Democratic Socialist Republic of Sri Lanka

June 5, 2000

Her Excellency Chandrika Bandaranaike Kumaratunga
President, Democratic Socialist Republic of Sri Lanka
Presidential Secretariat
Colombo-1
Sri Lanka

VIA FAX: 011-94-1-333-703

Your Excellency:

The Committee to Protect Journalists (CPJ) welcomes your government's decision to lift the prior censorship requirement for foreign media, but is deeply disturbed that the censorship regulations remain in place and that restrictions on local media continue.


The emergency regulations were imposed on May 3, following critical military advances by rebel forces of the Liberation Tigers of Tamil Eelam (LTTE). Even before these advances, however, Sri Lankan authorities routinely denied journalists access to conflict areas, thus hampering their ability to report on the war.

Under the terms of the emergency regulations, censorship was imposed on all media. While foreign correspondents based in Sri Lanka are no longer required to submit their stories to a censor, "the government also expects that the foreign media would act with a sense of responsibility complying with the regulation," according to the text of the government statement carried by the Reuters news agency.

Local journalists have been subject to censorship provisions since June 1998, but the new regulations give the government the power to arrest journalists, seize their property, block the distribution of newspapers, and shut down printing presses on broadly defined grounds of "national security." Local journalists have told CPJ that these are the most draconian censorship provisions ever enacted in Sri Lanka.

Already, two newspapers have been shut down under the regulations: On May 19, authorities closed the offices of Uthayan, the only Tamil daily published in the northern city of Jaffna. On May 22, police shut down a printing plant belonging to Leader Publications (Pvt.) Ltd., which owns the English-language daily The Sunday Leader, in order to stop the paper's publication.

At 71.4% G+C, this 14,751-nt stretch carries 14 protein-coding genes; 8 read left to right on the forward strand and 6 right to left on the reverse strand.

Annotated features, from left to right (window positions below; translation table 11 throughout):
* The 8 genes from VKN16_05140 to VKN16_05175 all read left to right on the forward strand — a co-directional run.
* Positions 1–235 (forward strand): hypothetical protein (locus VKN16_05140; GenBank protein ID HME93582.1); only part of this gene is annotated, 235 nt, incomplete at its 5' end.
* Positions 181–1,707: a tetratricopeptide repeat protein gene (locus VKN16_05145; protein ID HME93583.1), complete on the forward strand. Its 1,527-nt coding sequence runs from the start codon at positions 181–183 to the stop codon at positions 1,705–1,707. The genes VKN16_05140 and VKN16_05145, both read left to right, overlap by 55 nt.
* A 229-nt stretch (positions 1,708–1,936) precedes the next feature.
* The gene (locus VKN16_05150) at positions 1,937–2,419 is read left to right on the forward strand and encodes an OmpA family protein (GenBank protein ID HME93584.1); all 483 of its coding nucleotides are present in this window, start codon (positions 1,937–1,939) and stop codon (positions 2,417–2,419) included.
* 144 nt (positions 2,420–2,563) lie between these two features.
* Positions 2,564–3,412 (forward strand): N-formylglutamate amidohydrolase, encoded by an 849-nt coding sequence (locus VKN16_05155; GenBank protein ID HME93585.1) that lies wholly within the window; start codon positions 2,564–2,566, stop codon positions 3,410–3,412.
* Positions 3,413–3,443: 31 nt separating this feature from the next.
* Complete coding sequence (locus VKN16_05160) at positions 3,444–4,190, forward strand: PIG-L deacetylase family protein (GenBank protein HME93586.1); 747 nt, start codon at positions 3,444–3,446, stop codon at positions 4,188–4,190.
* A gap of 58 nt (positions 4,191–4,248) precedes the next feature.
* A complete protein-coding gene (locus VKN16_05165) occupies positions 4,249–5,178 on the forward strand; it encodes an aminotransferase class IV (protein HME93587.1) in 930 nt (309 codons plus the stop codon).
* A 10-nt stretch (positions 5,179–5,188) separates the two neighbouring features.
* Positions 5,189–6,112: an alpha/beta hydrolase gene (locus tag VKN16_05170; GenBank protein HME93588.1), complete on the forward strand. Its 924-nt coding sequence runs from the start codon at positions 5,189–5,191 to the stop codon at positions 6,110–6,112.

By closing down the printing press, authorities have also effectively suppressed Irida Peramuna, a Sinhala-language sister publication of The Sunday Leader, which has not been cited for any offense, according to Leader Publications.

CPJ finds it alarming that Sri Lankan residents now have less access to news and information about the civil war than people living outside the country. As an organization of journalists dedicated to the defense of press freedom around the world, we repeat our urgent call for Your Excellency to lift all censorship restrictions immediately, and ensure that journalists are allowed to report freely in the conflict zones.

We thank you for your attention to this urgent matter, and await your response.

Sincerely,

Ann Cooper
Executive Director

June 5, 2000 12:00 PM ET |

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